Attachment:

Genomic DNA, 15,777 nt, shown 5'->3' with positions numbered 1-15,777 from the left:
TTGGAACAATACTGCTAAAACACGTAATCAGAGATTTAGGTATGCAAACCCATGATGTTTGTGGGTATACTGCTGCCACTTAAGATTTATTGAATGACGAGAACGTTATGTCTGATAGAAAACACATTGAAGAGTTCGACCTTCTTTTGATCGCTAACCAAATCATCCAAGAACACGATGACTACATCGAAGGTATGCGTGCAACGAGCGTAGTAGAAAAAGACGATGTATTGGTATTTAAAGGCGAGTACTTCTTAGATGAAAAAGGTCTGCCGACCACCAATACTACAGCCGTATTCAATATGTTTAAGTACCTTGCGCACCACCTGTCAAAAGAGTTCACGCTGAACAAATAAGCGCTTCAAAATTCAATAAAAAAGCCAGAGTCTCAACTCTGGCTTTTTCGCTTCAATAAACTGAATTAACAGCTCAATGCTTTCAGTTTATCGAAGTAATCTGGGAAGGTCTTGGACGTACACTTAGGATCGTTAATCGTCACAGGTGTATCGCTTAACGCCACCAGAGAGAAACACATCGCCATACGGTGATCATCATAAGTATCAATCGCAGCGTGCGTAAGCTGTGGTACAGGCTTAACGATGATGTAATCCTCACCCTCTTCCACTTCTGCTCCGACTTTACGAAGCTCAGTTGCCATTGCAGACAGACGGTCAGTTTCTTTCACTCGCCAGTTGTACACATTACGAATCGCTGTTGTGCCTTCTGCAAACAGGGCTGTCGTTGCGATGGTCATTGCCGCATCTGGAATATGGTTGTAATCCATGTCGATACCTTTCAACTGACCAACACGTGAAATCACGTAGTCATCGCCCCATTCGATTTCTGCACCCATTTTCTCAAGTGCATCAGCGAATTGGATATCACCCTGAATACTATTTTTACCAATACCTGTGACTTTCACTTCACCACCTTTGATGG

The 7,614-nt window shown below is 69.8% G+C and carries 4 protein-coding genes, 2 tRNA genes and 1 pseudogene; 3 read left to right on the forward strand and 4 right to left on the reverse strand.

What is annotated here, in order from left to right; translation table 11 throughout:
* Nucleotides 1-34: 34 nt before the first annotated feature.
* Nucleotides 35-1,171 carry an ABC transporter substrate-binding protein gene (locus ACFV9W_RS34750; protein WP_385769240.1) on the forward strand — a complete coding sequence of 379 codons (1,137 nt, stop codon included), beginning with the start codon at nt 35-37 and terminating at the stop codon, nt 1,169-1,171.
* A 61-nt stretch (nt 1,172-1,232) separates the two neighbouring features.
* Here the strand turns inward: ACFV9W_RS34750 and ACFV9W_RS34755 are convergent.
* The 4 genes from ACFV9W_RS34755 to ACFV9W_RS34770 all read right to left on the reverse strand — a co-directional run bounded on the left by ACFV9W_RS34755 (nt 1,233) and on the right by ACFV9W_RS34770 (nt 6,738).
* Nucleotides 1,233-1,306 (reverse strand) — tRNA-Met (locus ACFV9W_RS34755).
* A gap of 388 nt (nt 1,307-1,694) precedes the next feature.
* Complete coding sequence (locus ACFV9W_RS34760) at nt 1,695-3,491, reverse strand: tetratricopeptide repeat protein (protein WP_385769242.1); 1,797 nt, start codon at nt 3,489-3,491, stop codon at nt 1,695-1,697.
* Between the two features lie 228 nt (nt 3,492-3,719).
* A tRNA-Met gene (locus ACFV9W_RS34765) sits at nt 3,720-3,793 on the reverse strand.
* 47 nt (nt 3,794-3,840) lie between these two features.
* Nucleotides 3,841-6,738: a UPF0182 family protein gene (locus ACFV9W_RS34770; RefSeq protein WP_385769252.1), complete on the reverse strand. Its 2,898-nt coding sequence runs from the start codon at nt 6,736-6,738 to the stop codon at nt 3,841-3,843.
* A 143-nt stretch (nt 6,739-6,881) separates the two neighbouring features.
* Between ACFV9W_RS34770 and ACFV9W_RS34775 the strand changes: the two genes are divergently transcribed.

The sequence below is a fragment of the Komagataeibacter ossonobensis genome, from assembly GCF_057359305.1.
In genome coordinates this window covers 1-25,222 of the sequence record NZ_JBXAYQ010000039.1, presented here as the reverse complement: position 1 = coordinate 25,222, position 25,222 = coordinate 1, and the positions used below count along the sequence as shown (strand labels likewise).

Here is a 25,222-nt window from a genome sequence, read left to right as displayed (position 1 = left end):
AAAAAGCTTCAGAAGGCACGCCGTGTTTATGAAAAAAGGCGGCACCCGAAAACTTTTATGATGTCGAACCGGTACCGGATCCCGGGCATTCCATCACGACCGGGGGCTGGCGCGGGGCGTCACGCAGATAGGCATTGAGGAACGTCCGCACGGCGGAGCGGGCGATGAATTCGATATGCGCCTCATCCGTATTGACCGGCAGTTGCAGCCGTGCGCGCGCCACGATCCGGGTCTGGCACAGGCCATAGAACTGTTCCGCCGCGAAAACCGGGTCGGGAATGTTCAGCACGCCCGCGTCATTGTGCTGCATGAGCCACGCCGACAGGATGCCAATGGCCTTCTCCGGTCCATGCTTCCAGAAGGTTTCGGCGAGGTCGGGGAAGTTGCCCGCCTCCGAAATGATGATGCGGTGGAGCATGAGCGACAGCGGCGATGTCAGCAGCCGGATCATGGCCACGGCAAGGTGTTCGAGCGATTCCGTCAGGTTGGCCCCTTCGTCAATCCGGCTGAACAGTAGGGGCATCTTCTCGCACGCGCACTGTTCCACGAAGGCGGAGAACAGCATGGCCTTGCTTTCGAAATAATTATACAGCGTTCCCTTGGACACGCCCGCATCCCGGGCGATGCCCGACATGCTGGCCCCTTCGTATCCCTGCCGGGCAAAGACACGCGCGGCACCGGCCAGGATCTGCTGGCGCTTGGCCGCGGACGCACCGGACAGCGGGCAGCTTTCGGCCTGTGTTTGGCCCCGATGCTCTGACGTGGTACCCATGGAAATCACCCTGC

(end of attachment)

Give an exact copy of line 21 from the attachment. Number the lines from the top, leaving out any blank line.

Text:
Here is a 25,222-nt window from a genome sequence, read left to right as displayed (position 1 = left end):